To Ulysses S. Grant 
Lieut. Genl. Grant War Department,
City-Point, Va. Washington, D.C., March 8. 1865
Your two despatches to the Secretary of War---one relating to supplies for the enemy going by the Blackwater, and the other to Gen. Singleton and Judge Hughes---have been laid before me by him. As to Singleton and Hughes, I think they are not in Richmond by any authority, unless it be from you. I remember nothing from me which could aid them in getting there except a letter to you as follows, towit:
Page 344``Lieut. Genl. Grant Executive Mansion
City-Point, Va. Washington City Feb. 7. 1865
Gen. Singleton who bears you this, claims that, he already has arrangements made, if you consent, to bring a large amount of Southern produce through your lines. For it's bearing on our finances, I would be glad for this to be done, if it can be, without injuriously disturbing your military operations, or supplying the enemy. I wish you to be judge and master on these points. Please see and hear him fully; and decide whether anything & if anything, what can be done in the premises. Yours truly
I believe I gave Hughes a card putting him with Singleton, on the same letter.
However this may be I now authorize you to get Singleton and Hughes away from Richmond, if you choose, and can. I also authorize you, by an order, or in what form you choose, to suspend all operations on the Treasury-trade-permits, in all places South Eastward of the Alleghenies. If you make such order, notify me of it, giving a copy, so that I can give corresponding direction to the Navy. A LINCOLN
 ALS, DNA WR RG 107, Presidential Telegrams, I, 364-66. On March 8, Grant telegraphed Stanton at 11:30 A.M.:
``We have got supplies going out by Norfolk to the rebel army stopped, but information received shows that large amounts still go by way of the Black-water. They no doubt go on the Treasury permits heretofore given under Act of Congress regulating trade with states in insurrection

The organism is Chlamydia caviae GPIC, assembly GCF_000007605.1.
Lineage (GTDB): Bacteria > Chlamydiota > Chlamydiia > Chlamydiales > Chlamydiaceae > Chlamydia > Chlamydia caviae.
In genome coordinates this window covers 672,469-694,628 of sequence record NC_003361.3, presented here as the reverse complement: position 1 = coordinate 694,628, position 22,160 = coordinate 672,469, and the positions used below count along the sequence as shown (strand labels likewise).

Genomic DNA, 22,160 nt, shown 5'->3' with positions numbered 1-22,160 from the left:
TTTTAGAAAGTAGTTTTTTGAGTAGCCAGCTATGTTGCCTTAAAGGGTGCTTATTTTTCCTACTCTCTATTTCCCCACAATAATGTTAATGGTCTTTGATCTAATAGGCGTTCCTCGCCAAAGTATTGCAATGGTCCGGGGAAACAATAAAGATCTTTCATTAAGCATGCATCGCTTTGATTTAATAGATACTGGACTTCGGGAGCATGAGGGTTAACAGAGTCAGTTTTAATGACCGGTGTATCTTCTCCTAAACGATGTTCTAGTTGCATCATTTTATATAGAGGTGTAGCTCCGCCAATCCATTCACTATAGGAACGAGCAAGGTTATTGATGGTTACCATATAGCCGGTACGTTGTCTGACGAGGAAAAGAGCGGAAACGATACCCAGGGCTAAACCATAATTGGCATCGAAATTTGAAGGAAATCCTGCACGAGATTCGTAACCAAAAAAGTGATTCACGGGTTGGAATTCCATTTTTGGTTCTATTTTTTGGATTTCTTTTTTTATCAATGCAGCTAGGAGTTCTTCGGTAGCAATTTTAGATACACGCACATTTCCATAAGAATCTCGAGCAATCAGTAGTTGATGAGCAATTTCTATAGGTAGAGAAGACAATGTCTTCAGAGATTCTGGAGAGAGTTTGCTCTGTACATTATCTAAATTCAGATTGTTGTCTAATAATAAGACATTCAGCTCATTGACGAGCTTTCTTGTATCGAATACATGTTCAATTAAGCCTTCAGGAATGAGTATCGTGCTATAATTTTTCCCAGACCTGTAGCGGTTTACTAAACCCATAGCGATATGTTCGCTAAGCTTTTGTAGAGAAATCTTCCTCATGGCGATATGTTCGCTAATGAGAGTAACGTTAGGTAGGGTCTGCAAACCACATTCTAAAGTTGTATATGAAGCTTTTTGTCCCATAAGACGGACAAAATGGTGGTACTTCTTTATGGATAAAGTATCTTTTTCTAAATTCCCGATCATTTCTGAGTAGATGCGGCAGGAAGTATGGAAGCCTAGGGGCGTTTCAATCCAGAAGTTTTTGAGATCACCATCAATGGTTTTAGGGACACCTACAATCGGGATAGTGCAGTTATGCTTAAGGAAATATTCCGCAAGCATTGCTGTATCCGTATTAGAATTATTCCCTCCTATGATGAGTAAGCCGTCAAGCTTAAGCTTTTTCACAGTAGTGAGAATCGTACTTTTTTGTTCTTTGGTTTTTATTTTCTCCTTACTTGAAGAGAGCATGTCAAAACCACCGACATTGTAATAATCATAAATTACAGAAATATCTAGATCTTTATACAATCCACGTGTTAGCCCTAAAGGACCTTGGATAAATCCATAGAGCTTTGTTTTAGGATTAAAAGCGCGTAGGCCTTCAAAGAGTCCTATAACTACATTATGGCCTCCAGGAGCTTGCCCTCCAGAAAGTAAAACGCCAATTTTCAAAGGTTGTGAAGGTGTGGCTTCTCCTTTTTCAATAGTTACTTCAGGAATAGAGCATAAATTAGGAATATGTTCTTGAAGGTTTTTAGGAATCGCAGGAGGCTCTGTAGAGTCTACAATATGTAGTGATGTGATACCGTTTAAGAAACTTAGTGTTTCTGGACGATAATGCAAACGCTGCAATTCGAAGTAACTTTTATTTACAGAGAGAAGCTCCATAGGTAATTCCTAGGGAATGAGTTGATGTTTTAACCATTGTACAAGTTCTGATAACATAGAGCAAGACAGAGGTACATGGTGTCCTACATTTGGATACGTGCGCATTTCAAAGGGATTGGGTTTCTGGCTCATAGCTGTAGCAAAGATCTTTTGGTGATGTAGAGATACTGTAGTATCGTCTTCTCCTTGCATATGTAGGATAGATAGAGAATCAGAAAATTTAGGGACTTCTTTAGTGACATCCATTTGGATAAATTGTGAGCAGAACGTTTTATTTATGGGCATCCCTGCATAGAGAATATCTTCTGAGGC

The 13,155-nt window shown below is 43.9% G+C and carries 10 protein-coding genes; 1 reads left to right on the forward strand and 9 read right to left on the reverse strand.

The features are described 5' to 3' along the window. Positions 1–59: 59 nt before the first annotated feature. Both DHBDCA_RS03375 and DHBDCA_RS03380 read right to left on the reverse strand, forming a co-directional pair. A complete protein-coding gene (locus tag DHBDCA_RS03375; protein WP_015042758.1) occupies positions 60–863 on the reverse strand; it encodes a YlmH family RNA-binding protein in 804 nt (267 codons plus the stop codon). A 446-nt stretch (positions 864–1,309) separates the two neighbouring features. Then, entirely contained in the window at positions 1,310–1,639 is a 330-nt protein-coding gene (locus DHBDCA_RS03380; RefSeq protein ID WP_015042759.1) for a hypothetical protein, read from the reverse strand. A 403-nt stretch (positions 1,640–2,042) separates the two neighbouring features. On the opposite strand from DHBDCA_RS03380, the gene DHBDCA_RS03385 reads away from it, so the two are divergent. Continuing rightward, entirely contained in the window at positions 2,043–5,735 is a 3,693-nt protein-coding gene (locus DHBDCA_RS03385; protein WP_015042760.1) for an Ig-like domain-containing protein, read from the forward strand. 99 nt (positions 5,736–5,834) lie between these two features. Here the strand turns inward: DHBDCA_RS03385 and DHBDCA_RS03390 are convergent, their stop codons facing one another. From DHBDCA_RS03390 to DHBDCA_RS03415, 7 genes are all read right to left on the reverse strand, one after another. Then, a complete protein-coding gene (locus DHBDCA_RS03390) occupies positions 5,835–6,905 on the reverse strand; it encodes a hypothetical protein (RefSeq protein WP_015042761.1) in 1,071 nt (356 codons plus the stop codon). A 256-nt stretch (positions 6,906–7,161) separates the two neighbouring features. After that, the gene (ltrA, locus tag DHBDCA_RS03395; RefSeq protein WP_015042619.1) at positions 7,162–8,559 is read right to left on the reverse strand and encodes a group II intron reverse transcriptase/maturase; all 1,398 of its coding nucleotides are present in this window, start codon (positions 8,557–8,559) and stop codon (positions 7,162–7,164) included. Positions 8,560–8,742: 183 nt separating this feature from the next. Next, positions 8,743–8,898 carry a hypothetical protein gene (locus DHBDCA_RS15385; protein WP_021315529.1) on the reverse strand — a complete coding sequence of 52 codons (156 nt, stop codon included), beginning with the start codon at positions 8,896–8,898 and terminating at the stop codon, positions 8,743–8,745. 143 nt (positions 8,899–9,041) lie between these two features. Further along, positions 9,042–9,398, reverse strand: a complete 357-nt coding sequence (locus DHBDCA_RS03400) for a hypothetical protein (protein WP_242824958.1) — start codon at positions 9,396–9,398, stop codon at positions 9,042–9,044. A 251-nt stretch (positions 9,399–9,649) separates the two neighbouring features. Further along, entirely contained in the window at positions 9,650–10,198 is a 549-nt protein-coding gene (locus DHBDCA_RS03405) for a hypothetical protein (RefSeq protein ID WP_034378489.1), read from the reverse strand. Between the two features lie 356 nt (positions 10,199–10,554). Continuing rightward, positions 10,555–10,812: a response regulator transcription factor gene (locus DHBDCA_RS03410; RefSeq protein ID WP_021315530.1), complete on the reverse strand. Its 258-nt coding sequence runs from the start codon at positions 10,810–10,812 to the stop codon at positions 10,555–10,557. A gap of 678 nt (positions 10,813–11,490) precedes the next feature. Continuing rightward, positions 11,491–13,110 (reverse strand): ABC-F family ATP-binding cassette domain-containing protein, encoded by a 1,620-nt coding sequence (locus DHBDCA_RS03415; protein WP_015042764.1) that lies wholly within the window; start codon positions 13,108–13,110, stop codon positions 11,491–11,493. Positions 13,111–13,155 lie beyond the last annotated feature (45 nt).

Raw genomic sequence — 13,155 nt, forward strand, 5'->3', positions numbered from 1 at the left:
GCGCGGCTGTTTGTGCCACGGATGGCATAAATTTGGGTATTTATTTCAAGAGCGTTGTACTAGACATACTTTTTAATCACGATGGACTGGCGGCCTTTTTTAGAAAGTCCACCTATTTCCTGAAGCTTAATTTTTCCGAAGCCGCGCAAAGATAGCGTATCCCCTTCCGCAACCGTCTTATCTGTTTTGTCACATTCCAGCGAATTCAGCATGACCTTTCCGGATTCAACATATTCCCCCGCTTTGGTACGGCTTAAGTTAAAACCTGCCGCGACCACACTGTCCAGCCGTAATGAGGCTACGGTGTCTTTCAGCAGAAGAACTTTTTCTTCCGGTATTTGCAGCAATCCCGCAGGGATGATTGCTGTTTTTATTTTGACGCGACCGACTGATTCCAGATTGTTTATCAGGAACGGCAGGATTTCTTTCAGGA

``I would respectfully recommend that orders be sent to the Army and Navy everywhere, to stop supplies going to the interior and annulling all permits for such trade heretofore given'' (DLC-RTL).
A second telegram from Grant to Stanton is as follows:
``I believe Genl [James W.] Singleton should be ordered to return from Richmond and all permits he may have should be revoked. Our friends in Richmond . . . send word that Tobacco is being exchanged on the Potomac for Bacon, and they believe Singleton to be at the bottom of it.
``I am also of the opinion that all permits issued to Judge [James] Hughes should be cancelled. I think the same of all other permits heretofore granted, but in the case of Singleton and Judge Hughes, I believe there is a deep laid plan for making millions and they will sacrifice every interest of the country to succeed. I do not know Hughes personally never having seen him but once, but the conviction here expressed is forced upon me'' (ibid.).
On March 10, Grant issued his Special Orders No. 48:
``The operations on all Treasury Trade Permits, and all other trade permits and licenses to trade, by whomsoever granted, within the State of Virginia, except that portion known as the Eastern Shore, and the States of North Carolina and South Carolina, and that portion of the State of Georgia immediately bordering on the Atlantic, including the city of Savannah, are hereby suspended until further orders. All contracts and agreements made under or by virtue of any trade permit or license within any of said States or parts of States, during the existence of this order, will be deemed void, and the subject of such contracts or agreements will be seized by the military authorities for the benefit of the
Page 345Government, whether the same is at the time of such contracts or agreements within their reach or at any time thereafter comes within their reach, either by the operations of war or the acts of the contracting parties or their agents. The delivery of all goods contracted for and not delivered before the publication of this order is prohibited.
``Supplies of all kinds are prohibited from passing into any of said States or parts of States, except such as are absolutely necessary for the wants of those living within the lines of actual military occupation, and under no circumstances will military commanders allow them to pass beyond the lines they actually hold.''
See further, Lincoln's telegram to Grant, March 13, infra.